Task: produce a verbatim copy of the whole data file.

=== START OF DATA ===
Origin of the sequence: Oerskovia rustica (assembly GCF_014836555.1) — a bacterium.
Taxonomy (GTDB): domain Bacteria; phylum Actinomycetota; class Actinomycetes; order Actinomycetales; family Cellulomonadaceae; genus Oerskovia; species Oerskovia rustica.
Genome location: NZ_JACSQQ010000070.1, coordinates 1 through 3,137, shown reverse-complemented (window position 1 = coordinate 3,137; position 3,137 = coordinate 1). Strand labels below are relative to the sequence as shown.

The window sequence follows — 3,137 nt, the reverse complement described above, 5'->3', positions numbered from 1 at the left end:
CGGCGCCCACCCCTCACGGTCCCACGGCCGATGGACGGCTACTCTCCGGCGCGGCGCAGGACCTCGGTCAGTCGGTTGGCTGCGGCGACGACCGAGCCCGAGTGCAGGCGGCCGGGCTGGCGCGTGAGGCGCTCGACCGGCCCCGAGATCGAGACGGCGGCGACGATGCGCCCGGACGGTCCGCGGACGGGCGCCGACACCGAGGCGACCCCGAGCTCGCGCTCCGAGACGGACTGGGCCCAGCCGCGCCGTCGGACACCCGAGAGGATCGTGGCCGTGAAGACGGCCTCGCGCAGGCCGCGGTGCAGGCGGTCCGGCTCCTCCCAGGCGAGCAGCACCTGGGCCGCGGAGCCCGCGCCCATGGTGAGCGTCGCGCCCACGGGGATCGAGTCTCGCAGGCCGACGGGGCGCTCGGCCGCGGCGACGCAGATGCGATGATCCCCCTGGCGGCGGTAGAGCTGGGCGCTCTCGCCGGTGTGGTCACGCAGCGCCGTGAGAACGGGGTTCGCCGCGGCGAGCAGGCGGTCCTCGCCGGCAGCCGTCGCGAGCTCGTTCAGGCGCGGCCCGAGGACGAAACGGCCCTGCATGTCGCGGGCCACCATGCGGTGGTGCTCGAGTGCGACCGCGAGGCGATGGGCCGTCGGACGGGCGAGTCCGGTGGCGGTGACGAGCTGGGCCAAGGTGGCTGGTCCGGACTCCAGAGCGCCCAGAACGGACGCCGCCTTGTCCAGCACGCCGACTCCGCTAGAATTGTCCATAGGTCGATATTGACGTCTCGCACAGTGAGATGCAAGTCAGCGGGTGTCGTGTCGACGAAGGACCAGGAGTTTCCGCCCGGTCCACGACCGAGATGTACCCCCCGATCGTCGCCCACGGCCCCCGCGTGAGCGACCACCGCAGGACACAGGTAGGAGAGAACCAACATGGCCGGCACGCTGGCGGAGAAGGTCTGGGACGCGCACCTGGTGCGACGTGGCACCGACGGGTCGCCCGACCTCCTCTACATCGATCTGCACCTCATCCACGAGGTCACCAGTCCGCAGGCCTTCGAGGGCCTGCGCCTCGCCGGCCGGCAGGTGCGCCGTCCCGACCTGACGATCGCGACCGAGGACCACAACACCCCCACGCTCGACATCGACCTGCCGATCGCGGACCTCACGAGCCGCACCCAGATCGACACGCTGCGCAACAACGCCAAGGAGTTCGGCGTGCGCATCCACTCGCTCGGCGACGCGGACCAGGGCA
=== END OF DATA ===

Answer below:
Origin of the sequence: Oerskovia rustica (assembly GCF_014836555.1) — a bacterium.
Taxonomy (GTDB): domain Bacteria; phylum Actinomycetota; class Actinomycetes; order Actinomycetales; family Cellulomonadaceae; genus Oerskovia; species Oerskovia rustica.
Genome location: NZ_JACSQQ010000070.1, coordinates 1 through 3,137, shown reverse-complemented (window position 1 = coordinate 3,137; position 3,137 = coordinate 1). Strand labels below are relative to the sequence as shown.

The window sequence follows — 3,137 nt, the reverse complement described above, 5'->3', positions numbered from 1 at the left end:
CGGCGCCCACCCCTCACGGTCCCACGGCCGATGGACGGCTACTCTCCGGCGCGGCGCAGGACCTCGGTCAGTCGGTTGGCTGCGGCGACGACCGAGCCCGAGTGCAGGCGGCCGGGCTGGCGCGTGAGGCGCTCGACCGGCCCCGAGATCGAGACGGCGGCGACGATGCGCCCGGACGGTCCGCGGACGGGCGCCGACACCGAGGCGACCCCGAGCTCGCGCTCCGAGACGGACTGGGCCCAGCCGCGCCGTCGGACACCCGAGAGGATCGTGGCCGTGAAGACGGCCTCGCGCAGGCCGCGGTGCAGGCGGTCCGGCTCCTCCCAGGCGAGCAGCACCTGGGCCGCGGAGCCCGCGCCCATGGTGAGCGTCGCGCCCACGGGGATCGAGTCTCGCAGGCCGACGGGGCGCTCGGCCGCGGCGACGCAGATGCGATGATCCCCCTGGCGGCGGTAGAGCTGGGCGCTCTCGCCGGTGTGGTCACGCAGCGCCGTGAGAACGGGGTTCGCCGCGGCGAGCAGGCGGTCCTCGCCGGCAGCCGTCGCGAGCTCGTTCAGGCGCGGCCCGAGGACGAAACGGCCCTGCATGTCGCGGGCCACCATGCGGTGGTGCTCGAGTGCGACCGCGAGGCGATGGGCCGTCGGACGGGCGAGTCCGGTGGCGGTGACGAGCTGGGCCAAGGTGGCTGGTCCGGACTCCAGAGCGCCCAGAACGGACGCCGCCTTGTCCAGCACGCCGACTCCGCTAGAATTGTCCATAGGTCGATATTGACGTCTCGCACAGTGAGATGCAAGTCAGCGGGTGTCGTGTCGACGAAGGACCAGGAGTTTCCGCCCGGTCCACGACCGAGATGTACCCCCCGATCGTCGCCCACGGCCCCCGCGTGAGCGACCACCGCAGGACACAGGTAGGAGAGAACCAACATGGCCGGCACGCTGGCGGAGAAGGTCTGGGACGCGCACCTGGTGCGACGTGGCACCGACGGGTCGCCCGACCTCCTCTACATCGATCTGCACCTCATCCACGAGGTCACCAGTCCGCAGGCCTTCGAGGGCCTGCGCCTCGCCGGCCGGCAGGTGCGCCGTCCCGACCTGACGATCGCGACCGAGGACCACAACACCCCCACGCTCGACATCGACCTGCCGATCGCGGACCTCACGAGCCGCACCCAGATCGACACGCTGCGCAACAACGCCAAGGAGTTCGGCGTGCGCATCCACTCGCTCGGCGACGCGGACCAGGGCA